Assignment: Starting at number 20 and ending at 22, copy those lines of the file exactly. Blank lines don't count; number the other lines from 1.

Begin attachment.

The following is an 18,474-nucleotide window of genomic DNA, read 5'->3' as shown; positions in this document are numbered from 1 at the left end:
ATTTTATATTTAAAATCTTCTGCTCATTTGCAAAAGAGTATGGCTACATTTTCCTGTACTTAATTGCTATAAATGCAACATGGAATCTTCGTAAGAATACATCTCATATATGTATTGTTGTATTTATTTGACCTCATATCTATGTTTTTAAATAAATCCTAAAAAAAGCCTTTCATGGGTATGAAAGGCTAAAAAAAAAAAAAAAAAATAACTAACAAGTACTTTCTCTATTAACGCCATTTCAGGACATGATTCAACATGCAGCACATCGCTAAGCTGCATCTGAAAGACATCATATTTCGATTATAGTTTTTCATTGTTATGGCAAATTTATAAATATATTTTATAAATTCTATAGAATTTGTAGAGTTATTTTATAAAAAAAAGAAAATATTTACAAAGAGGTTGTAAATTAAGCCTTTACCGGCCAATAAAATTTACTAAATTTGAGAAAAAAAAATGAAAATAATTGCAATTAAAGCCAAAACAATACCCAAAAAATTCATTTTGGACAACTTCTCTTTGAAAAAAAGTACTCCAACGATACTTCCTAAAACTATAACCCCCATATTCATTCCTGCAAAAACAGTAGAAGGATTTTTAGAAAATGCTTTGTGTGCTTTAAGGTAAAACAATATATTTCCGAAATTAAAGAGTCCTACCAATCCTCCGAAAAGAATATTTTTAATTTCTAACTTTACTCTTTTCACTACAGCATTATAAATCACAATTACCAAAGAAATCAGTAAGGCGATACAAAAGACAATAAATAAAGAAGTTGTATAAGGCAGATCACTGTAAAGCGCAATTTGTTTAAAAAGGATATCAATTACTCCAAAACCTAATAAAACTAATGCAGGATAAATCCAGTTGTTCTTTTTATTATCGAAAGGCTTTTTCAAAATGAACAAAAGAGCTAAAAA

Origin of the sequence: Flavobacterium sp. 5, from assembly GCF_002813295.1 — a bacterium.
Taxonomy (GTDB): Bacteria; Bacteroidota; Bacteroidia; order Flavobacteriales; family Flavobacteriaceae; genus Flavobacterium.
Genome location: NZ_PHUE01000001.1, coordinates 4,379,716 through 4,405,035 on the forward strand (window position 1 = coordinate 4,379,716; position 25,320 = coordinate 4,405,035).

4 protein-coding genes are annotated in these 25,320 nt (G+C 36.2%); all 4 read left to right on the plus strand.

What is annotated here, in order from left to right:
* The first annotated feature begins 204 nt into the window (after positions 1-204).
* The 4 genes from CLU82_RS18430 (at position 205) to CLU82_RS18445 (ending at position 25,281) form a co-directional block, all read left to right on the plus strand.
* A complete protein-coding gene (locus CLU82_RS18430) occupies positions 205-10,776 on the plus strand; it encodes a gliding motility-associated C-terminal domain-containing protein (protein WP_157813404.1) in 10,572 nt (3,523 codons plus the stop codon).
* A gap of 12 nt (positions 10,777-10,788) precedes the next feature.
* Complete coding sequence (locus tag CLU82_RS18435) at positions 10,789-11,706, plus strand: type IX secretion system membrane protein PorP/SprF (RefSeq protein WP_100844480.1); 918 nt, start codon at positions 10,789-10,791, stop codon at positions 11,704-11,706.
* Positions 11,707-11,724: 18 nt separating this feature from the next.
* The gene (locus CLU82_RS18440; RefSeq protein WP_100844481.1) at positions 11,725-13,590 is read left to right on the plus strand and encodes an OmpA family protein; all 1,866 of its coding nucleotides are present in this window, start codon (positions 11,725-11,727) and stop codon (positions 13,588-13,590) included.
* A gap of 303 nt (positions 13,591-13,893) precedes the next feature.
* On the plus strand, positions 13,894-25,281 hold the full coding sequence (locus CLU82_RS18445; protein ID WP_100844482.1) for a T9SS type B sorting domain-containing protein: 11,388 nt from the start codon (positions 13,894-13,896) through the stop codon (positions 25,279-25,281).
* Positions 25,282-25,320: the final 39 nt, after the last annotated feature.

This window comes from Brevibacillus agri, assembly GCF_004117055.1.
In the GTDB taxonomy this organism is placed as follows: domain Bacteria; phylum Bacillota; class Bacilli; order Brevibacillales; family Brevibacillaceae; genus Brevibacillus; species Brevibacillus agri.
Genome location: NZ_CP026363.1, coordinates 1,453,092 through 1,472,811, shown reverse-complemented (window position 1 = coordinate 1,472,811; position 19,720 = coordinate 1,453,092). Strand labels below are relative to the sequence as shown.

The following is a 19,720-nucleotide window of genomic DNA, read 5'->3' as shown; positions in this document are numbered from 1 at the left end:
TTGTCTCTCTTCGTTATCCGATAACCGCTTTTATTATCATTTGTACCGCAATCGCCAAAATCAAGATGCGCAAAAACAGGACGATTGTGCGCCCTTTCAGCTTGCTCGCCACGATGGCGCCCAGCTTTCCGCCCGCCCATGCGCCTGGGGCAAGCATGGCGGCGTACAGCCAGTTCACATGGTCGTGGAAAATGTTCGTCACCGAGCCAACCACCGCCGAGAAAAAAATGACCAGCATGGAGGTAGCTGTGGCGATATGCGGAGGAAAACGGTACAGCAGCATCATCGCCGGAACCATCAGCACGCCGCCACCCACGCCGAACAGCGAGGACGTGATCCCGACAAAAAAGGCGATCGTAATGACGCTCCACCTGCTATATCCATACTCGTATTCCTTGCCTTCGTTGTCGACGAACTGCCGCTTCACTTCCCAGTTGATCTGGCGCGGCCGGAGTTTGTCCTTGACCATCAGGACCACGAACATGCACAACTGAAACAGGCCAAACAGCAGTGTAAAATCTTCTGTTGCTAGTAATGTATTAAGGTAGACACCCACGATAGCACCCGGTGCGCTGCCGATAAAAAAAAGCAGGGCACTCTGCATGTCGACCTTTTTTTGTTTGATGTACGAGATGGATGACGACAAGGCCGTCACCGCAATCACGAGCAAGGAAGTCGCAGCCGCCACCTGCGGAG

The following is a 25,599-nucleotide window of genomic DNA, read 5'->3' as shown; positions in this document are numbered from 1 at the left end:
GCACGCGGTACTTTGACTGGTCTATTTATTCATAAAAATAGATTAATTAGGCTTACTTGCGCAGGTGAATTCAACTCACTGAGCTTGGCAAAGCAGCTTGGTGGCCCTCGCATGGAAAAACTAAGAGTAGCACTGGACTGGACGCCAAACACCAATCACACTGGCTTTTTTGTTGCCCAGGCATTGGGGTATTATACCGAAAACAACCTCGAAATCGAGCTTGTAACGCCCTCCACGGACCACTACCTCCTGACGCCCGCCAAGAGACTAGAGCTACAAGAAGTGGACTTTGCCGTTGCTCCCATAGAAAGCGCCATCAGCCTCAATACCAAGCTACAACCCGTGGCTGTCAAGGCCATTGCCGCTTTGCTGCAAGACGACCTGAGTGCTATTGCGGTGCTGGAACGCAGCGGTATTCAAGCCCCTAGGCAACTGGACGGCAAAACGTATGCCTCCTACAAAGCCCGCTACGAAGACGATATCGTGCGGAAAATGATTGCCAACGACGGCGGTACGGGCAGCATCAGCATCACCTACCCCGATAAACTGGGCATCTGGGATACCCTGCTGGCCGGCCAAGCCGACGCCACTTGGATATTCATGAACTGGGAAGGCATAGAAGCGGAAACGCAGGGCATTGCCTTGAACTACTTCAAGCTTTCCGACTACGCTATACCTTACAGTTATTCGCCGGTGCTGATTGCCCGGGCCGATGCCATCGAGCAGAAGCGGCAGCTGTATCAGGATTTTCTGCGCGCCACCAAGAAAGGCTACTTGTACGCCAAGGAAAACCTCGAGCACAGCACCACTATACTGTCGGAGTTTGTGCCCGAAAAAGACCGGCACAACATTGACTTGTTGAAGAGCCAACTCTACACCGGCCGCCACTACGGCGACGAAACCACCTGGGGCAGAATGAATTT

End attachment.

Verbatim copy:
Genome location: NZ_CP026363.1, coordinates 1,453,092 through 1,472,811, shown reverse-complemented (window position 1 = coordinate 1,472,811; position 19,720 = coordinate 1,453,092). Strand labels below are relative to the sequence as shown.

The following is a 19,720-nucleotide window of genomic DNA, read 5'->3' as shown; positions in this document are numbered from 1 at the left end:
TTGTCTCTCTTCGTTATCCGATAACCGCTTTTATTATCATTTGTACCGCAATCGCCAAAATCAAGATGCGCAAAAACAGGACGATTGTGCGCCCTTTCAGCTTGCTCGCCACGATGGCGCCCAGCTTTCCGCCCGCCCATGCGCCTGGGGCAAGCATGGCGGCGTACAGCCAGTTCACATGGTCGTGGAAAATGTTCGTCACCGAGCCAACCACCGCCGAGAAAAAAATGACCAGCATGGAGGTAGCTGTGGCGATATGCGGAGGAAAACGGTACAGCAGCATCATCGCCGGAACCATCAGCACGCCGCCACCCACGCCGAACAGCGAGGACGTGATCCCGACAAAAAAGGCGATCGTAATGACGCTCCACCTGCTATATCCATACTCGTATTCCTTGCCTTCGTTGTCGACGAACTGCCGCTTCACTTCCCAGTTGATCTGGCGCGGCCGGAGTTTGTCCTTGACCATCAGGACCACGAACATGCACAACTGAAACAGGCCAAACAGCAGTGTAAAATCTTCTGTTGCTAGTAATGTATTAAGGTAGACACCCACGATAGCACCCGGTGCGCTGCCGATAAAAAAAAGCAGGGCACTCTGCATGTCGACCTTTTTTTGTTTGATGTACGAGATGGATGACGACAAGGCCGTCACCGCAATCACGAGCAAGGAAGTCGCAGCCGCCACCTGCGGAG